Witches on broomsticks, bats, and especially black cats announce Halloween’s coming each year. Animal shelters cringe with tales of cruel pranks and even satanic rites. Some halt black cat adoptions; all say keep animals inside.
But legends about black cats vary by country. They bring love to British lasses and help German witches cast spells. And whether considered by the culture to be devil or angel, black cat stories stretch from antiquity to modern times.
Early stories may account for modern superstition. Some say Freya, the Norse love goddess, rewarded the two black cats who pulled her chariot by turning them into witches. In Greek mythology, Galenthias turns into a cat and becomes priestess to Hecate, goddess of the underworld.
By the Middle Ages, people believed the devil transformed into a black cat. As witches’ animal helpers, or “familiars,” black cats enhanced magical rites. Thousands of cats died when, in 1233, Pope Gregory IX warned that the devil meets worshippers disguised as a black cat.
In Northern India, a chordewa is a witch who changes her soul into a black cat. When she visits the sick and licks their lips, they die. Even in Algonquin Indian legends in America, Pook-jin-skwess, a black cat witch, transforms into humans.
The Salem witchcraft trials included black cats. Mary Lacey saw one suck the body of Goody Carrier after she hanged. When, in 1867, a Pennsylvania woman gave three drops of cat’s blood to a child with the croup, authorities accused her, too, of witchcraft.
But on the other hand, in ancient Egypt the cat goddess Bast favored black cats. The British, too, believe black cats bring good luck. Kept in a Yorkshire fisherman’s home, they are believed to ensure safe return from sea. If black cats wander aboard ship, good fortune comes with them. If chased away, good fortune leaves, the legend goes.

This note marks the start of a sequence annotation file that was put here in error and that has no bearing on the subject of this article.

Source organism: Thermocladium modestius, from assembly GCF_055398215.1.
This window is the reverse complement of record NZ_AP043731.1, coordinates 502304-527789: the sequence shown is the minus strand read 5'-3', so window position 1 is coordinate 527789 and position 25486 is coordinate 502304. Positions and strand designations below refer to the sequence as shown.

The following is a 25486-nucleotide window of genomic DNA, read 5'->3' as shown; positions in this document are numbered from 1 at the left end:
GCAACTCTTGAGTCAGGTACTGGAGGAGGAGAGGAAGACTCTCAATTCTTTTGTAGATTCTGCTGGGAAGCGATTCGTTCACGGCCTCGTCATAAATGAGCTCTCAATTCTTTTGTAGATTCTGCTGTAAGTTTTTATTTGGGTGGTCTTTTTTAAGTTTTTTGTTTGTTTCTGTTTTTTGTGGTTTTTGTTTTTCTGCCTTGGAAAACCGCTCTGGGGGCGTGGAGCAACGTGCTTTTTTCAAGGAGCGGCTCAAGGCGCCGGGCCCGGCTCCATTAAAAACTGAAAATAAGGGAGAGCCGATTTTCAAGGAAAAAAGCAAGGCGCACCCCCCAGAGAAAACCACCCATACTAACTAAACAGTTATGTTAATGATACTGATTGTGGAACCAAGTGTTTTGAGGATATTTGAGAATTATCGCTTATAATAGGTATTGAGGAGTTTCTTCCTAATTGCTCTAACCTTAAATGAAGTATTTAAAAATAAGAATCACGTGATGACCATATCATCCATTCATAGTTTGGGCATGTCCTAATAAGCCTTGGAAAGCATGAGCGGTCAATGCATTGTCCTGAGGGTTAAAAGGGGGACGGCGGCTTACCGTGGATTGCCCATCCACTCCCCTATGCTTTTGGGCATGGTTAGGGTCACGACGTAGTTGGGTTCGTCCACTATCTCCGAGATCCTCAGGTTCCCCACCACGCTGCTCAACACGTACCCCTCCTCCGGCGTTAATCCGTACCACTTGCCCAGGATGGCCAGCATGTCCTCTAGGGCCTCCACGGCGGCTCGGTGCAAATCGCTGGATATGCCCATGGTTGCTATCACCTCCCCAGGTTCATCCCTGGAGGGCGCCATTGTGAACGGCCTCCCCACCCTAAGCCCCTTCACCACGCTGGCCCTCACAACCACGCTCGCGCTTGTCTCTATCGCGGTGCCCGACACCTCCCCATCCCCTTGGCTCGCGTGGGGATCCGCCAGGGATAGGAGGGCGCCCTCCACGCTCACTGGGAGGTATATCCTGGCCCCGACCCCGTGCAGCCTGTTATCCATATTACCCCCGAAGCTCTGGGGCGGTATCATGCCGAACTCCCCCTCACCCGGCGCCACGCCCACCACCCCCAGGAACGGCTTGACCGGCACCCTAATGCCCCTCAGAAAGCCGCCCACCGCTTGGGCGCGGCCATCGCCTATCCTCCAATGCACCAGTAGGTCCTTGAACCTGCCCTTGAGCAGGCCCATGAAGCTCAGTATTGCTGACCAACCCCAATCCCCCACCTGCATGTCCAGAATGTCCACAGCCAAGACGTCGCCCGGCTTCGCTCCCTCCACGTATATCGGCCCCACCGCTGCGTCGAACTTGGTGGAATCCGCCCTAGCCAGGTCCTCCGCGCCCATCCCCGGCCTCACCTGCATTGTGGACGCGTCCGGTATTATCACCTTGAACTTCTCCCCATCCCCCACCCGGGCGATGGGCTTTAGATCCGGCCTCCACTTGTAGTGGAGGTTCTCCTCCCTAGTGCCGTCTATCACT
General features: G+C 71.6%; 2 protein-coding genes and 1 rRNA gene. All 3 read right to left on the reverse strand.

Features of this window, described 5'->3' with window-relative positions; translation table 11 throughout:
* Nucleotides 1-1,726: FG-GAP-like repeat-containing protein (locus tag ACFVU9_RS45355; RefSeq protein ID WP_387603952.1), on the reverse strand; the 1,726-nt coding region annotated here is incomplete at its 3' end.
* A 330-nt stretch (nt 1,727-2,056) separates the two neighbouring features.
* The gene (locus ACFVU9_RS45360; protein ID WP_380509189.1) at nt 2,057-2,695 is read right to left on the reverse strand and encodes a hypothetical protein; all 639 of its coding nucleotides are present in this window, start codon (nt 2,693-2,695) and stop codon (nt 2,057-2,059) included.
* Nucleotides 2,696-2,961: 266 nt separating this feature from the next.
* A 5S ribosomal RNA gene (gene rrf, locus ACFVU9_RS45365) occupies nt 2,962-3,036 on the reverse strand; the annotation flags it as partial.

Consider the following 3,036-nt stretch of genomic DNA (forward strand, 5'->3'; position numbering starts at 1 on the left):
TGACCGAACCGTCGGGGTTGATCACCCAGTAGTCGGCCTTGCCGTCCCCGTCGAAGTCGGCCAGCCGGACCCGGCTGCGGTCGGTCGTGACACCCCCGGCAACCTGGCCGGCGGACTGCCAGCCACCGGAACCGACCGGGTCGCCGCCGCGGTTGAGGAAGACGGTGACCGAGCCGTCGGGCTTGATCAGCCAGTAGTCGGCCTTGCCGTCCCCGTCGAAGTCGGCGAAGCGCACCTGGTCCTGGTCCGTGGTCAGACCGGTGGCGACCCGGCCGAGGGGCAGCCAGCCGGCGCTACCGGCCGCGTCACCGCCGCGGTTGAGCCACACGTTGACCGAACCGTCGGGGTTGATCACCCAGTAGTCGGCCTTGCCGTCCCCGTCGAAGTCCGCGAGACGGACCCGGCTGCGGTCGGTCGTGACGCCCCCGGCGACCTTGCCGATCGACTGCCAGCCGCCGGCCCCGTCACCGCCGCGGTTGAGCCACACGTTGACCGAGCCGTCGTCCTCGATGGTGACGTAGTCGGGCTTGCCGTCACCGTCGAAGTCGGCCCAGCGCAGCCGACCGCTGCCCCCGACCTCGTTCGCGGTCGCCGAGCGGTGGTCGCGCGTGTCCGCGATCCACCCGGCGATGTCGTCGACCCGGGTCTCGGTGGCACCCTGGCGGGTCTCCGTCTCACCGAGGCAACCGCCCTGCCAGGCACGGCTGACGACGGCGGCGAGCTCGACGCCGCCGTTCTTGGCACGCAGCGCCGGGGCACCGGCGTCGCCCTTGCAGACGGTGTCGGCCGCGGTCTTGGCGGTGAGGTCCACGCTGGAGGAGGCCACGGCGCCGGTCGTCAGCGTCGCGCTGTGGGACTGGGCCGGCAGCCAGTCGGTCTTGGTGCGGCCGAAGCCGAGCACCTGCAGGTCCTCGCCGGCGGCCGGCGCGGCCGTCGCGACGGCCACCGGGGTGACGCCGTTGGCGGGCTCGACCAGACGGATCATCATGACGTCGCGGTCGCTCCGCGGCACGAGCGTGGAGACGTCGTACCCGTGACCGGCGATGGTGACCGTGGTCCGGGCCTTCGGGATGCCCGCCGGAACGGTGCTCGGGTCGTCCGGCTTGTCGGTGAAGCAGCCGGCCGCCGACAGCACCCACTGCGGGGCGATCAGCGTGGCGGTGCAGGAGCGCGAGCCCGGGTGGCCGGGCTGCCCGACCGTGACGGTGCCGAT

British proverbs show the black cat’s importance in love and health:
Black cat cross my path;
Good fortune bring to home and hearth;
When I am away from home;
Bring me luck wherever I roam.
It is considered good luck if a British bride sees a black cat on the way to the wedding. In Cornwall, passing a black cat’s tail over the eyes cures soreness. In Wales, they are believed to prevent sickness:
A black cat, I’ve heard it said;
Can charm all ill away;
And keep the house wherein she dwells;
From fever’s deadly sway.
While today we don’t turn to black cats to provide healing for sore eyes or a safe landing, their magic brightens all who cross their path. Animal-behavior expert Temple Grandin discusses the charms of black cats in her book “Animals Make Us Human.”
“A handful of studies show a relationship between fur color and behavior,” she writes. “Black cats are more social overall, whether it’s with other cats or humans.” Their laid-back manner makes them particularly good pets.
If you’re adopting from a shelter, Grandin advises, look for a black cat.
Polina Olsen is a freelance writer who lives in Portland, Ore. with her husband, Andy, her Tonkinese, Baba Ganoush, and her Somali, Koshka.